Oakland University has been selected to participate in a Data Literacy Institute project aimed at increasing the use of data to boost student success, including the number of graduates.

“Data collection and analysis are key components of all student success initiatives,” said Dr. Anne Hitt, associate provost and associate professor of biological sciences at OU. “We can use data to determine which student success tactics or programs are the most cost-effective in helping different student populations graduate on-time in their chosen major with minimal debt.”

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A team from OU’s campus will take part in the institute alongside 11 other public universities in its “transformation cluster” and work collaboratively as part of the Association of Public and Land-grant Universities’ Powered by Publics initiative.

“One of the central aims of Powered by Publics is to better leverage data to boost equity and student success,” said APLU President Peter McPherson. “Public universities have long recognized the immense value of using data to track and improve student success, especially for students from underserved populations.

“The Data Literacy Institute will work to bolster data literacy not just in Institutional Research offices, but across campus and especially among key decision-makers,” he added. “A greater and improved use of data can make a real difference in a university’s ability to help more students succeed.”

The Data Literacy Institute is a joint APLU-Association for Institutional Research (AIR) effort and supported by funding from Ascendium Education Group.

“Unlocking the tremendous potential of data to inform better decisions and increase the success of all students requires universities to invest in the knowledge and skills of faculty and staff,” said Christine Keller, executive director and CEO of AIR. “The Data Literacy Institute is an important step in recognizing the importance of institutional-wide data literacy and its role in building stronger connections among data providers and data users to close equity gaps for the benefit of students.”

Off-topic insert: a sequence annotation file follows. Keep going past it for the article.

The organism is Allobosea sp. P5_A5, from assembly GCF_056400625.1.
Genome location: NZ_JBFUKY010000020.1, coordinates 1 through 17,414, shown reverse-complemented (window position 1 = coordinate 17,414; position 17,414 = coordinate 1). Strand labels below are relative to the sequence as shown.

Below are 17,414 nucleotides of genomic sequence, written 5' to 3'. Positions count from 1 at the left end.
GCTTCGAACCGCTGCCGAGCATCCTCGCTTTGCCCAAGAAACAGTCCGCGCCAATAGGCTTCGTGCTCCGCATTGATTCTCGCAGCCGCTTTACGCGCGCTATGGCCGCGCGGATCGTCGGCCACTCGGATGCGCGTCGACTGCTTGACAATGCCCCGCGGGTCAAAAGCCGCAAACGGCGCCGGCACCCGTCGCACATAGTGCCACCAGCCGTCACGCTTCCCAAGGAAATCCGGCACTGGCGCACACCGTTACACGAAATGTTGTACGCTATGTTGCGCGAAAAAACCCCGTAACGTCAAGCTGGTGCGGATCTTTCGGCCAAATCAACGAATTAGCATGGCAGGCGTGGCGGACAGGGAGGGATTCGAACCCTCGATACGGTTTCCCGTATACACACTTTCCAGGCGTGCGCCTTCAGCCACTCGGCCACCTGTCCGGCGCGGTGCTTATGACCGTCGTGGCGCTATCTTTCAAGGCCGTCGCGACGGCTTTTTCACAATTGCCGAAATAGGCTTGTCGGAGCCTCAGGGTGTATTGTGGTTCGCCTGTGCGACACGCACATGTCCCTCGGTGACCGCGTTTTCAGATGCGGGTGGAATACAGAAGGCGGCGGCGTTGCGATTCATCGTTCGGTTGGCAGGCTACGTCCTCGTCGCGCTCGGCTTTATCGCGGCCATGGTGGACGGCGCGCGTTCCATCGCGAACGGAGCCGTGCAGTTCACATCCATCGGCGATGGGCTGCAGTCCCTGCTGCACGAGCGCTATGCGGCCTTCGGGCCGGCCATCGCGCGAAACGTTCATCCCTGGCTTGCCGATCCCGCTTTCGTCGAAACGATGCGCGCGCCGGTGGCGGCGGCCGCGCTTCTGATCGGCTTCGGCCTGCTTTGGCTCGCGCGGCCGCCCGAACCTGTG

Over the next two years, approximately 20 participants from each campus, representing a variety of departments, will complete coursework through the Data Literacy Institute, which will be developed by AIR.

Coursework will be tailored to the needs of each participating institution. The first term will provide data literacy training to each cross-campus cohort of participants. The second term will focus on supporting participants in applying new data literacy skills to a unique student success challenge at their institution.

The Data Literacy Institute will use a peer learning community model to provide in-person and virtual training on effective practices and tools to improve data literacy skills. The work ultimately aims to develop a data literacy program model that could be continued at participating institutions and available for adoption by other colleges and universities across the country.

“Participation in the APLU/AIR Data Literacy Institute, along with 11 peer institutions, is an incredible opportunity for OU,” Hitt said. “Not only will 20 faculty and staff be trained in data literacy, but in the Winter term we will apply data literacy skills to an OU specific student success initiative. The long-term expectation is for participants in the Data Literacy Institute to train their colleagues across the university to establish a culture of data-driven decision making.”

The 11 other institutions participating in the Data Literacy Institute include: Bowling Green State University; Central State University; Illinois State University; Kent State University; Miami University; Montclair State University; Towson University; University of Maine; University of Minnesota-Duluth; Western Michigan University; and Wright State University.